Me, Jack and Cozmo walked back up the beach and Paul and Maxi went on the scooter up the walkway. “Give me the car keys” Paul said, “I’ll be there before you”….

30 minutes brisk walk and we got back to the car. No Paul. No Max. I looked up and saw Maxi running across the car park. “Mummy I’ve got bad news, Daddy has fallen off the scooter”. The blasted thing had run out of battery on a hill and he had fallen face-first into the sand trying to get off it. FFS. He was OK luckily. I began pushing the thing across the car park to get it back to the car, virtually horizontal as all my weight was behind it. Needless to say, it got kicked several times before it was once more dismantled and hauled into the boot. I had officially lost my shit. My shit was nowhere to be seen.

By this time, we were all very wet and cold. Paul’s body completely seizes in the cold so getting him in the car was a nightmare. We belted up and set off home. I was furious by this point and swore I was not going to attempt another day out with him until we had a wheelchair and a car that can accommodate said chair. I just can’t carry on like that! He didn’t answer. He didn’t have the strength. He went to sleep, and we had another silent journey home. Awesome.

So, after the hospital bed, next on the list is a wheelchair, a car and the voice technology so we can have a conversation again. He’s glued to the sofa until then!

Sooooo, we can sort all this because 3 very special people have been raising money for us over the past year. Nigel Beardow, James Page and Lee Mulroe made it their mission last year to raise 10,000 for us, a target they smashed as the final total was over 16,000! They risked life and limb trekking to Everest Basecamp. No mean feat to say the least. They spent their own money and used their annual leave to do this. They put their bodies under immense strain, suffering altitude sickness and tummy upsets, freezing temperatures and hunger. For their friend. For our family. We will be forever grateful and thank you doesn’t seem like enough, but it’s all we can say. Thank you. From the bottom of our hearts. And thank you to all you wonderful people who donated to the fund. It really does take away the financial strain that we would otherwise be under. It means we don’t have to worry about unexpected costs as they arise. Amazing.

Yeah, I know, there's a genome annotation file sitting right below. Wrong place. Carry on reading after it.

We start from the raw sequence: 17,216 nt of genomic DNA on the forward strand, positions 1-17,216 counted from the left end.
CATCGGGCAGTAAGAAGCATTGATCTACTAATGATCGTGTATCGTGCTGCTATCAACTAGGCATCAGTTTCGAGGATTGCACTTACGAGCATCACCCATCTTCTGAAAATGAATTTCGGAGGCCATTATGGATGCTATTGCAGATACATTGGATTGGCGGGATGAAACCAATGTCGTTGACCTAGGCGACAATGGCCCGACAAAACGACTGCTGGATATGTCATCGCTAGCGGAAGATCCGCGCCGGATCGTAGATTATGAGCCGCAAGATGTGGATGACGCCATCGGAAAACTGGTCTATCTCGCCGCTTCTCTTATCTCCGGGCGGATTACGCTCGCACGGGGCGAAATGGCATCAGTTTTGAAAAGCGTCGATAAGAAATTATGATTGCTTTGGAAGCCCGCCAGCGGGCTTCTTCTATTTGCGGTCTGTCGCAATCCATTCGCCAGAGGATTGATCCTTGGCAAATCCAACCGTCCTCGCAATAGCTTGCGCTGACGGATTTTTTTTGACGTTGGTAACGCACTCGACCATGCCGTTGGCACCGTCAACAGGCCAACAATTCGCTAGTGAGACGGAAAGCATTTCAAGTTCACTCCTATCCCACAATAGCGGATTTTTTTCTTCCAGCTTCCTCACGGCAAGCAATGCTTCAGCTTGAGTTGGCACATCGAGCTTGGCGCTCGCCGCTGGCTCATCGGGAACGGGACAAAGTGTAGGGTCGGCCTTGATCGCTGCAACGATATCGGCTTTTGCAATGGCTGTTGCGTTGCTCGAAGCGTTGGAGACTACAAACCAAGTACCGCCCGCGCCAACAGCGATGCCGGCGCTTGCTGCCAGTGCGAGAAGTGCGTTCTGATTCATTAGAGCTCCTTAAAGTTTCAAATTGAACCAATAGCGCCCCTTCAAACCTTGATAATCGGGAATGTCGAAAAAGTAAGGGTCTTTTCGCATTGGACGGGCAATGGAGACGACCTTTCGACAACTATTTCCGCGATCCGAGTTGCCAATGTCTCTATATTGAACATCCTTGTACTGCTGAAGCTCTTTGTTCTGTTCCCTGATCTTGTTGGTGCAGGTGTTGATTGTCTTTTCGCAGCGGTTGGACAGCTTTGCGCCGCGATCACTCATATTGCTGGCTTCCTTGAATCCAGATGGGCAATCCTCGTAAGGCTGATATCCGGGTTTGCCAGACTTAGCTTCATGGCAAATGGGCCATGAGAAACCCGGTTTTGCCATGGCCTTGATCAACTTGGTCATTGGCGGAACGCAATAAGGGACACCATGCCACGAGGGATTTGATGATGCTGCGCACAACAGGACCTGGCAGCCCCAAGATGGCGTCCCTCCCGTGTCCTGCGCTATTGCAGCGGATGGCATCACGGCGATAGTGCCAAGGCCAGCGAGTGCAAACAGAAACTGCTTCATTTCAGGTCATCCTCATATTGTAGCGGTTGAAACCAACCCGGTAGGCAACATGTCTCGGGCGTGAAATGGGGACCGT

We continue moving forward, with amazing support from family and friends. I couldn’t run this house, look after 2 kids, a dog, 2 cats and work full time without the fantastic network of Angels that have formed around me. You know who you are, and I love you all. And you will always be my family. Just so you know.

When Paul got his diagnosis, he predicted he’d have one good year, one bad year and one really bad year. We’re into the really bad year. Your love and best wishes will get us through. As you may have noticed, it’s getting difficult to see the funny side now, and the smart-arse quips from me are few and far between. It’s been hard putting pen to paper this time for that reason because I don’t want to depress you all! But it is what it is. And you guys are on this journey with us, so you should know the truth. It’s getting tougher by the day, but it’s amazing how strong you can be when you have no other option.

Thanks for reading. I’ll try not to leave it as long next time…

Love ya. V xx


2 thoughts on “A Network of Angels

  1. Vicky! Your strength and attitude is flipping amazing. You have such a brilliant outlook that many whingy folk could learn from. Your family have been dealt a shit hand here no two ways about it. What a gorgeous family you are with shed loads of awesome moments. Just keep turning up lovely. Much love xxx

    Liked by 1 person

  2. It breaks my heart to read this… but your strenght and courage astounds me. Hold onto the love you both shared as much as you can before all the diagnosis and crap gets in your way and stay strong xx

    Liked by 1 person